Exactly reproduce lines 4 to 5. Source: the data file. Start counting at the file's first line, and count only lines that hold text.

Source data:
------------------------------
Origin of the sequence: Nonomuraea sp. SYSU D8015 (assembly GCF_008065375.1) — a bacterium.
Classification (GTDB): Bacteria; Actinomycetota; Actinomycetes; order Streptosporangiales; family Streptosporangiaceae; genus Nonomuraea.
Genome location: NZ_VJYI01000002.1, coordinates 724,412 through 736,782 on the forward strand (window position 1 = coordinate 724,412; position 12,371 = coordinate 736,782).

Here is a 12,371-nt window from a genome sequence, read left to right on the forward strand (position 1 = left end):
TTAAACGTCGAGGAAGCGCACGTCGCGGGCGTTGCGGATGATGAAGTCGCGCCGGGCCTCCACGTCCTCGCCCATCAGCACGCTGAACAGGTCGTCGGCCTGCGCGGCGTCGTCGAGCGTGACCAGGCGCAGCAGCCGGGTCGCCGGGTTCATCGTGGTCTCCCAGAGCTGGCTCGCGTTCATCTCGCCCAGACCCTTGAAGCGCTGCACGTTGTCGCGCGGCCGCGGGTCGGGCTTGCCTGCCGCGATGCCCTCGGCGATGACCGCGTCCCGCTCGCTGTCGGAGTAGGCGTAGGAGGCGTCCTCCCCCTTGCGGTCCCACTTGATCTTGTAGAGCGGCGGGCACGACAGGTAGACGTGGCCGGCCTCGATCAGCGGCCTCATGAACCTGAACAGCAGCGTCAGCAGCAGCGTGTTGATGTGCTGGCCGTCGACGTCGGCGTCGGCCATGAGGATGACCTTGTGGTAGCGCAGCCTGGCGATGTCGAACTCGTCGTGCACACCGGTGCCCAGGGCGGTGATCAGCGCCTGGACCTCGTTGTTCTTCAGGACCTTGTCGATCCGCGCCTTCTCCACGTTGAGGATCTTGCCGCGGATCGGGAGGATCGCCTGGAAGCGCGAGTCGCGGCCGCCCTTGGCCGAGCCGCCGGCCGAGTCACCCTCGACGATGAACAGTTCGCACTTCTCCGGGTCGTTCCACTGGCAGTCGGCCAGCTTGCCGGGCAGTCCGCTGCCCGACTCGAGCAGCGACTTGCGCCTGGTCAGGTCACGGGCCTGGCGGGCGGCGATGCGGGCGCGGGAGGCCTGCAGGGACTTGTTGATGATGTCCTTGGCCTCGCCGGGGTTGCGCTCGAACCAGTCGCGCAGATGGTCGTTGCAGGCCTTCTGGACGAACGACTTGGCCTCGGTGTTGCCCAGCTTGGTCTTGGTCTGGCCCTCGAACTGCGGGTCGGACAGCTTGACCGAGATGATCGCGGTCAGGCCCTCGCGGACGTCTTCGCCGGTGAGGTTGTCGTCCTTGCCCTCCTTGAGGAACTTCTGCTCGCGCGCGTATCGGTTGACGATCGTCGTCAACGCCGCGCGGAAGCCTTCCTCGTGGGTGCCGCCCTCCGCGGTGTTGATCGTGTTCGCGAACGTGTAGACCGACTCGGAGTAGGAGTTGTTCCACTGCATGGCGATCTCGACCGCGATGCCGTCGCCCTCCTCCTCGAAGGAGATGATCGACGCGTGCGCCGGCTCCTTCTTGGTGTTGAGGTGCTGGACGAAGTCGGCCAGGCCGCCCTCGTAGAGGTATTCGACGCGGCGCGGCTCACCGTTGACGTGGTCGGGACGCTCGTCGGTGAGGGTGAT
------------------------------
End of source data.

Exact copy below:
Here is a 12,371-nt window from a genome sequence, read left to right on the forward strand (position 1 = left end):
TTAAACGTCGAGGAAGCGCACGTCGCGGGCGTTGCGGATGATGAAGTCGCGCCGGGCCTCCACGTCCTCGCCCATCAGCACGCTGAACAGGTCGTCGGCCTGCGCGGCGTCGTCGAGCGTGACCAGGCGCAGCAGCCGGGTCGCCGGGTTCATCGTGGTCTCCCAGAGCTGGCTCGCGTTCATCTCGCCCAGACCCTTGAAGCGCTGCACGTTGTCGCGCGGCCGCGGGTCGGGCTTGCCTGCCGCGATGCCCTCGGCGATGACCGCGTCCCGCTCGCTGTCGGAGTAGGCGTAGGAGGCGTCCTCCCCCTTGCGGTCCCACTTGATCTTGTAGAGCGGCGGGCACGACAGGTAGACGTGGCCGGCCTCGATCAGCGGCCTCATGAACCTGAACAGCAGCGTCAGCAGCAGCGTGTTGATGTGCTGGCCGTCGACGTCGGCGTCGGCCATGAGGATGACCTTGTGGTAGCGCAGCCTGGCGATGTCGAACTCGTCGTGCACACCGGTGCCCAGGGCGGTGATCAGCGCCTGGACCTCGTTGTTCTTCAGGACCTTGTCGATCCGCGCCTTCTCCACGTTGAGGATCTTGCCGCGGATCGGGAGGATCGCCTGGAAGCGCGAGTCGCGGCCGCCCTTGGCCGAGCCGCCGGCCGAGTCACCCTCGACGATGAACAGTTCGCACTTCTCCGGGTCGTTCCACTGGCAGTCGGCCAGCTTGCCGGGCAGTCCGCTGCCCGACTCGAGCAGCGACTTGCGCCTGGTCAGGTCACGGGCCTGGCGGGCGGCGATGCGGGCGCGGGAGGCCTGCAGGGACTTGTTGATGATGTCCTTGGCCTCGCCGGGGTTGCGCTCGAACCAGTCGCGCAGATGGTCGTTGCAGGCCTTCTGGACGAACGACTTGGCCTCGGTGTTGCCCAGCTTGGTCTTGGTCTGGCCCTCGAACTGCGGGTCGGACAGCTTGACCGAGATGATCGCGGTCAGGCCCTCGCGGACGTCTTCGCCGGTGAGGTTGTCGTCCTTGCCCTCCTTGAGGAACTTCTGCTCGCGCGCGTATCGGTTGACGATCGTCGTCAACGCCGCGCGGAAGCCTTCCTCGTGGGTGCCGCCCTCCGCGGTGTTGATCGTGTTCGCGAACGTGTAGACCGACTCGGAGTAGGAGTTGTTCCACTGCATGGCGATCTCGACCGCGATGCCGTCGCCCTCCTCCTCGAAGGAGATGATCGACGCGTGCGCCGGCTCCTTCTTGGTGTTGAGGTGCTGGACGAAGTCGGCCAGGCCGCCCTCGTAGAGGTATTCGACGCGGCGCGGCTCACCGTTGACGTGGTCGGGACGCTCGTCGGTGAGGGTGAT